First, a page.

Jonny Amos | How to Create Income as a Music Producer

Music producer Jonny Atmos hosts talk at SAE

SAE was delighted to host IMSTA FESTA 2024 at our London campus

Acclaimed songwriter and music producer Jonny Amos was among the guests who shared his expert industry knowledge with attendees and explored the various income streams available for music producers.

Jonny Amos is a UK-based songwriter with chart success in Europe and Asia and a producer with credits on a variety of independent and major labels. 

Here, we delve into his essential advice for music producers looking to monetise their musical creations. If you’re interested in learning more about our Audio Production courses, then get in touch with our team now

Figure out how long it takes to complete projects 

If you complete a music production project over 10 hours and it’s £35 p/h, that’s £350 – this is obviously basic maths. However, if you still need to run comps and edits, then this is extra time – don’t give this away for free. 

Work out how long it takes you to do something, what you can charge and stay on top of this.  

Act as a talent scout to work with emerging talent

As producers and artists, it’s good to be a talent scout, to know emerging talent and who is coming up and doing well.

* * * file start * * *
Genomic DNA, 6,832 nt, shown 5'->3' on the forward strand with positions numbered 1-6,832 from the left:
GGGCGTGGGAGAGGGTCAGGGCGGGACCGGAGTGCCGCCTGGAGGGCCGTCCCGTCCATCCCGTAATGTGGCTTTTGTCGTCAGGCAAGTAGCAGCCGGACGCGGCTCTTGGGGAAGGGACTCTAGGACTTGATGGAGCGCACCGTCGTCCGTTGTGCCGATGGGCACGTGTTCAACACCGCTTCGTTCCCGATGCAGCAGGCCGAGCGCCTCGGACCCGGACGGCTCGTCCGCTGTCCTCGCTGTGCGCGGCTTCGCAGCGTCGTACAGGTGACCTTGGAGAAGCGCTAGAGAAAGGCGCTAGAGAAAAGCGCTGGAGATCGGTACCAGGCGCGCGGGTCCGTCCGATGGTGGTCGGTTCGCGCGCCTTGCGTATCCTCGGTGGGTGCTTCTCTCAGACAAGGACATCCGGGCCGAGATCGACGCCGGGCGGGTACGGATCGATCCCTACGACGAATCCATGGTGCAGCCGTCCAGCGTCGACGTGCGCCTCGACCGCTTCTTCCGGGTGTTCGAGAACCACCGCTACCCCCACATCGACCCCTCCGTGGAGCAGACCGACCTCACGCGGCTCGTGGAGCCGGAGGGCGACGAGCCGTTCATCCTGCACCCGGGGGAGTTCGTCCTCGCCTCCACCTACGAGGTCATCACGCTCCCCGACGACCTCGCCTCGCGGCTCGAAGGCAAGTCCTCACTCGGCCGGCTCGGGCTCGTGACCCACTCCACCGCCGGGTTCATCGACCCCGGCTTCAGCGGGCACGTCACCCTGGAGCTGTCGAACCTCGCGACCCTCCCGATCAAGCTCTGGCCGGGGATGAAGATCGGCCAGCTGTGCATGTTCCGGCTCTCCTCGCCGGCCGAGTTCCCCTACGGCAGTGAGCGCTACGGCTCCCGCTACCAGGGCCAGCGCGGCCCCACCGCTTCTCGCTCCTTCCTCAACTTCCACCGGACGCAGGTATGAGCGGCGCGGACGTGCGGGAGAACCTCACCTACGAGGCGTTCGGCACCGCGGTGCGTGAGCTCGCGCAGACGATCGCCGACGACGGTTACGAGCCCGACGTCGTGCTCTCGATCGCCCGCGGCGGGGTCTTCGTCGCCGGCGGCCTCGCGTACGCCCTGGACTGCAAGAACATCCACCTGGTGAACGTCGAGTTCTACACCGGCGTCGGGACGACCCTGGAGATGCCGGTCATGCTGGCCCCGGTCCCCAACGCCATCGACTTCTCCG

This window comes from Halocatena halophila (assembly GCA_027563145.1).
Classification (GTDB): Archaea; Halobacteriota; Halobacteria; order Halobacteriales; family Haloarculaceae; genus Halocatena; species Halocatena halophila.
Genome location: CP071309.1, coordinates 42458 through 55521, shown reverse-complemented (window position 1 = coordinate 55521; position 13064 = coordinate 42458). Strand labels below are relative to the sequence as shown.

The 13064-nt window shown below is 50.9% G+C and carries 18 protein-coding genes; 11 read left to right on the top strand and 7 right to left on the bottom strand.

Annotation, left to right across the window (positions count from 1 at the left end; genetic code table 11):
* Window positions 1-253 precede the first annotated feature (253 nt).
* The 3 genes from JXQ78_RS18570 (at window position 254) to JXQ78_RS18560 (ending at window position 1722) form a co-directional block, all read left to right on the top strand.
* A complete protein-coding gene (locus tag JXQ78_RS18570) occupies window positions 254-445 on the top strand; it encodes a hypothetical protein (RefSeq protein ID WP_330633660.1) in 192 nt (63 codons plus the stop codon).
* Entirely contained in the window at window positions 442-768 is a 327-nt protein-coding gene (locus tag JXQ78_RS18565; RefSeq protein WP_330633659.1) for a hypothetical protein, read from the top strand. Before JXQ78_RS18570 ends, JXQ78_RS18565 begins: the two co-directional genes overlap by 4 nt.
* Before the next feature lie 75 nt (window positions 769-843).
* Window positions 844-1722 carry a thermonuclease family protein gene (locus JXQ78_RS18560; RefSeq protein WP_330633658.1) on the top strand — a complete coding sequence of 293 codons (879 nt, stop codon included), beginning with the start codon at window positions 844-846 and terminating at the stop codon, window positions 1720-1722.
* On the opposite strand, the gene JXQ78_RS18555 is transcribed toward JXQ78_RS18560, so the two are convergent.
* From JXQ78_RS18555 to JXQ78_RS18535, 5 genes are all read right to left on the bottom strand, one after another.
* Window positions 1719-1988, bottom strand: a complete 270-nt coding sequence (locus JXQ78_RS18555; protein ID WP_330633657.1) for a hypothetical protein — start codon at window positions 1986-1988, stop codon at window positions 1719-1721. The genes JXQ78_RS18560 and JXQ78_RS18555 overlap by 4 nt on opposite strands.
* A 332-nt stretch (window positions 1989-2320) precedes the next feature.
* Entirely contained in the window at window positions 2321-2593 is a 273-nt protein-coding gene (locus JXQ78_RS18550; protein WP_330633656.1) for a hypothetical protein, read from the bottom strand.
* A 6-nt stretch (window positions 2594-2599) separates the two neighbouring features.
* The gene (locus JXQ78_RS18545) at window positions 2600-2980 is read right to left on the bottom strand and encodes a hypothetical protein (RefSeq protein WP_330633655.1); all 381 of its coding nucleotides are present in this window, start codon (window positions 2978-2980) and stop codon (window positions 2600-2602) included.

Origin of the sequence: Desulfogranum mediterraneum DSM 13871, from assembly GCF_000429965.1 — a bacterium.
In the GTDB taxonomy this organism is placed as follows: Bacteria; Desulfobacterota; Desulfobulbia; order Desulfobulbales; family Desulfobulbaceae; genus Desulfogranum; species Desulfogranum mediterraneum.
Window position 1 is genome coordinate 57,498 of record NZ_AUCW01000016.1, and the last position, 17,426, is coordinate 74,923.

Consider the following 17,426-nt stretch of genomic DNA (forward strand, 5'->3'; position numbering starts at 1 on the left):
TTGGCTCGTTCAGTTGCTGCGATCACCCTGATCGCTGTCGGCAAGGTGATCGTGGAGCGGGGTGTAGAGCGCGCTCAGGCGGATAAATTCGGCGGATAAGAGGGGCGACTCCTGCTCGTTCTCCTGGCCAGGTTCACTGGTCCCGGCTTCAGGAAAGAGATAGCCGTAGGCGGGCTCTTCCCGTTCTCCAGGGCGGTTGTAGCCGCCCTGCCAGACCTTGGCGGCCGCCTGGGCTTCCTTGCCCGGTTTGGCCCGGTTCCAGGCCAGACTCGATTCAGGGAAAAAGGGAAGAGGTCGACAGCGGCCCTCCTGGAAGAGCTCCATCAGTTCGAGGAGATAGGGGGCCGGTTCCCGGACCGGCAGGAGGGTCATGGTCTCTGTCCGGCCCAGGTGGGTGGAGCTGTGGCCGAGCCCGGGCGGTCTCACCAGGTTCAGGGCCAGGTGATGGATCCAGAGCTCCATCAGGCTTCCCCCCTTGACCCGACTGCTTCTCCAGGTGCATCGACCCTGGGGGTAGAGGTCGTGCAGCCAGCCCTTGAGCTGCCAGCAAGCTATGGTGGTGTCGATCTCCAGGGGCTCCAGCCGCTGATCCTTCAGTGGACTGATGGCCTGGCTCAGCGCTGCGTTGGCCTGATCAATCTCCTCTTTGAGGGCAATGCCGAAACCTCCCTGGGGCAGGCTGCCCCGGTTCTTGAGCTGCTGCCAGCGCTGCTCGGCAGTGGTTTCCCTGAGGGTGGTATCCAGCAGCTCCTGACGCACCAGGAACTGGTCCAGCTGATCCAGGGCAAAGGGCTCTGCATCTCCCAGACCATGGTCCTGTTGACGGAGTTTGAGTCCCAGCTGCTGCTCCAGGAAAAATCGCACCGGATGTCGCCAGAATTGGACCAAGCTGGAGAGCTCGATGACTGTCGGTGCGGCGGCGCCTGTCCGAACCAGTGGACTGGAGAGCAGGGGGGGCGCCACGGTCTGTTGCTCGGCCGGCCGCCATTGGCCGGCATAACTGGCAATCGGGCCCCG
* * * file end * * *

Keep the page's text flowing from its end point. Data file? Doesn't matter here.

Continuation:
However you do it – searching out artists either online or going to live gigs – making connections is a positive thing to do. You could end up in a position where you co-own a copyright on a piece of music which could result in a sync or with a new artist who lands a record deal. 

Music producer Jonny Amos provides essential advice on generating income.

Be clear on your songwriting splits and copyright

Always remember at the start of a project or collaboration to have a conversation about how you will split the work. Get this in writing as it means nothing if it’s not written down. 

Every song has two copyrights, one for the song and one for the recording. You need to discuss and decide what is being split and how you’re going to do this. 

The conversation begins with an awareness of what this means. If an artist comes to a producer, and says let’s work together and do a clean split – this means let’s split the recording and the song. If you don’t know what this means, then query it. 

As soon as you sign a track with a sync agent, they will need everything cleared. You can’t do anything with it until the splits and lines of ownership are clear. 

Do speculative work – if it feels right 

Many producers are sent music by new artists. In some cases the request will come into help them define their sound. You could do one or two songs – and this might lead to further paid work. There is value in adopting this approach but you need to balance what you will do for free now with what might happen in the future. 

Use unwanted tracks in your sample packs 

Sample packs are collections of audio samples and loops that music producers can use in their own productions. 

As a producer, you can create these from pieces of music or loops that you didn’t use elsewhere. It means nothing goes to waste. I’ve sold a lot of sample packs, and been shocked at how many things people have wanted that I would throw away.